Monday, July 15, 2024

Botswana’s future lost in a quarter life crisis


Between pounding the pavement looking for a job and waiting patiently at home for a phone call inviting then to a job interview, thousands of Batswana youth are going through a period ofpsychological stress which has added a new  phrase to the mental health lexicon: quarter life crisis.

This is described as an overwhelming sense that you need to have your career and life figured several years post-graduation, but are still facing a lot of instability and uncertainty in your life.

A research paper by University of Botswana Lecturers Mpho Pheko and kaelo Molefhe – Addressing employability challenges: a framework for improving the employability of graduates in Botswana revealed that on average, graduates made at least thirteen contacts before getting their first employment. The findings from the study further revealed that graduates had to wait a minimum of 4 to 6 months before getting their first employment. The research further indicated that employment among the youth and graduates in Botswana lags behind than that of other economies with similar income levels.

“It has come to the realisation that, nearly two-thirds of the unemployed in Botswana are under the age of 30 making it quite evident that Botswana’s unemployment problem is mostly a youth unemployment problem and although there are other factors besides education that affect youth unemployment, the level of youth unemployment in the country indicates that education is not sufficiently preparing school leavers for the world of work ÔÇô in terms of skills, attitudes and/or expectations and for this reason educational providers are commonly blamed for creating the ‘unemployable graduate.”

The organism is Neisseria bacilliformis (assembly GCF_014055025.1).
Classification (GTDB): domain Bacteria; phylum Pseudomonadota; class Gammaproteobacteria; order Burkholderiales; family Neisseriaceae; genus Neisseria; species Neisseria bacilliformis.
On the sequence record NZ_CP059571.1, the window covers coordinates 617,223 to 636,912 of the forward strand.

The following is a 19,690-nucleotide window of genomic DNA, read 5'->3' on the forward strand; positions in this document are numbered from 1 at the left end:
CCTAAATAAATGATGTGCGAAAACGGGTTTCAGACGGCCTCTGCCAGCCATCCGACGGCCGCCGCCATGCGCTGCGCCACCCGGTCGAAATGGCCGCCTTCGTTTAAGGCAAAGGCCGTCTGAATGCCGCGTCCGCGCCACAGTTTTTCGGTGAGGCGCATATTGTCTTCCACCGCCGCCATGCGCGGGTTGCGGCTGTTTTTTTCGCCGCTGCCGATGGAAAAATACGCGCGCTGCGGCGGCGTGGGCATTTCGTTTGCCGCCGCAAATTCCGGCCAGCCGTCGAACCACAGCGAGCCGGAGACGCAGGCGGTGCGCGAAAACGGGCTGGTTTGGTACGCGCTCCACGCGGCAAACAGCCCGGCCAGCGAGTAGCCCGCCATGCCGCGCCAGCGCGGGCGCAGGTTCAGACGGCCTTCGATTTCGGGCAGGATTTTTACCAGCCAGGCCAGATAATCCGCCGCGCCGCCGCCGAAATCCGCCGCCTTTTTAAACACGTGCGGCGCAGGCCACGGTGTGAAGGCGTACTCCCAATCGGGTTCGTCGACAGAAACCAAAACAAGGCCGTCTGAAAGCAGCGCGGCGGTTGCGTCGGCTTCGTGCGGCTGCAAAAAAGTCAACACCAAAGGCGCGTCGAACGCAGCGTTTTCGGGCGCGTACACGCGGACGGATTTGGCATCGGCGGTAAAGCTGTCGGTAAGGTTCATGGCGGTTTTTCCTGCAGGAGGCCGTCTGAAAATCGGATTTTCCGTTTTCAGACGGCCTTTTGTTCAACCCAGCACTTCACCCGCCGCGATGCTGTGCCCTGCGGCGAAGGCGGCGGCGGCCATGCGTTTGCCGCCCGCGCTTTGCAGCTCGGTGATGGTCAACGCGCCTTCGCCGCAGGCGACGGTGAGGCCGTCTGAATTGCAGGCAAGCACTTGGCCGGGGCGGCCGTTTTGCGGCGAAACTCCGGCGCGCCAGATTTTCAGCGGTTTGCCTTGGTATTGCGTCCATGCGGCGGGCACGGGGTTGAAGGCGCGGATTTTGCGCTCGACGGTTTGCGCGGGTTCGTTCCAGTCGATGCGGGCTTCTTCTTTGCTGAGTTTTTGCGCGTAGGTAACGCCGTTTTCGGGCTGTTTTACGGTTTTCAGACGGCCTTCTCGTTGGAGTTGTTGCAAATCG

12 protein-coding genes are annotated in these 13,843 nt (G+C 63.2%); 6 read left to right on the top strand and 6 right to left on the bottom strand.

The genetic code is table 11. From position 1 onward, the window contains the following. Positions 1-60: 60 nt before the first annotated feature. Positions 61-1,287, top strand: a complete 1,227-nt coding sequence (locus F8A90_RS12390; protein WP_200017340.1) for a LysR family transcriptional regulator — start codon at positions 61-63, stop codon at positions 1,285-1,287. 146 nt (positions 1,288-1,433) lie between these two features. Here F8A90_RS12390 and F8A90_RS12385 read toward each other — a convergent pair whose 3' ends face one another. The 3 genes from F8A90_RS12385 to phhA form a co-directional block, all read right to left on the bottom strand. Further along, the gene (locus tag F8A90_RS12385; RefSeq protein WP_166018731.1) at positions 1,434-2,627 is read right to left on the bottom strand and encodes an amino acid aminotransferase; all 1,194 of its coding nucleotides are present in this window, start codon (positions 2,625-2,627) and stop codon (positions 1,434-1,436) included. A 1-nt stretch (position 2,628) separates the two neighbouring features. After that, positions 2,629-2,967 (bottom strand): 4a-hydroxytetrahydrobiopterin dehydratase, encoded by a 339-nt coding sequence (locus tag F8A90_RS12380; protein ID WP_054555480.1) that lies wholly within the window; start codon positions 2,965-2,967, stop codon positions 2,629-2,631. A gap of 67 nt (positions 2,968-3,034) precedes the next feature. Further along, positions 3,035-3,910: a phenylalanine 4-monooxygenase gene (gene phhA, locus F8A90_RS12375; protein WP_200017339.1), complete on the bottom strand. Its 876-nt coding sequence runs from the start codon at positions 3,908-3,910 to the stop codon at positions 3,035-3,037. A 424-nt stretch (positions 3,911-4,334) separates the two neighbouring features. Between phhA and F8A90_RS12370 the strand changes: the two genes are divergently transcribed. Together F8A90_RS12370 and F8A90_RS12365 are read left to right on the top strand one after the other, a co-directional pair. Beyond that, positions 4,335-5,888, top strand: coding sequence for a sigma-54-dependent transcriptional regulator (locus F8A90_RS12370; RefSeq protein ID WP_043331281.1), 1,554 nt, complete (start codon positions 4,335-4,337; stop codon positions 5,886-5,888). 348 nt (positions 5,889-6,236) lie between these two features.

The research revealed another phenomenon that is part of the graduate unemployment problem in Botswana; the broken dreams of first generation students. “Most first generation students decide to apply to college to meet the requirements of their preferred profession, but unlike students whose parents earned a degree, they often see college as way to bring honour to their families”, states the research paper.”

I has emerged that 69% of first generation students went to college to help their families compared to the 39% whose parents have a degree. “In Botswana, many family units are highly dependent on the income of a first-generation university/college graduate, leading to disappointments when their children find it difficult to find employment upon graduation”, states the report. 

The transition from childhood to adulthoodÔÇöfrom school to the world beyondÔÇöcomes as a jolt for which many of today’s twenty-something’s simply are not prepared. The pressure to succeed has since been immense; the quarter life crisis poses enough of a threat to the well-being of many graduates however well-adjusted they may be. The world is suddenly unfamiliar as graduates come to realize that four or more years of higher education have hardly prepared them for the decisions they will have to make and the ways in which they will have to learn to support themselves.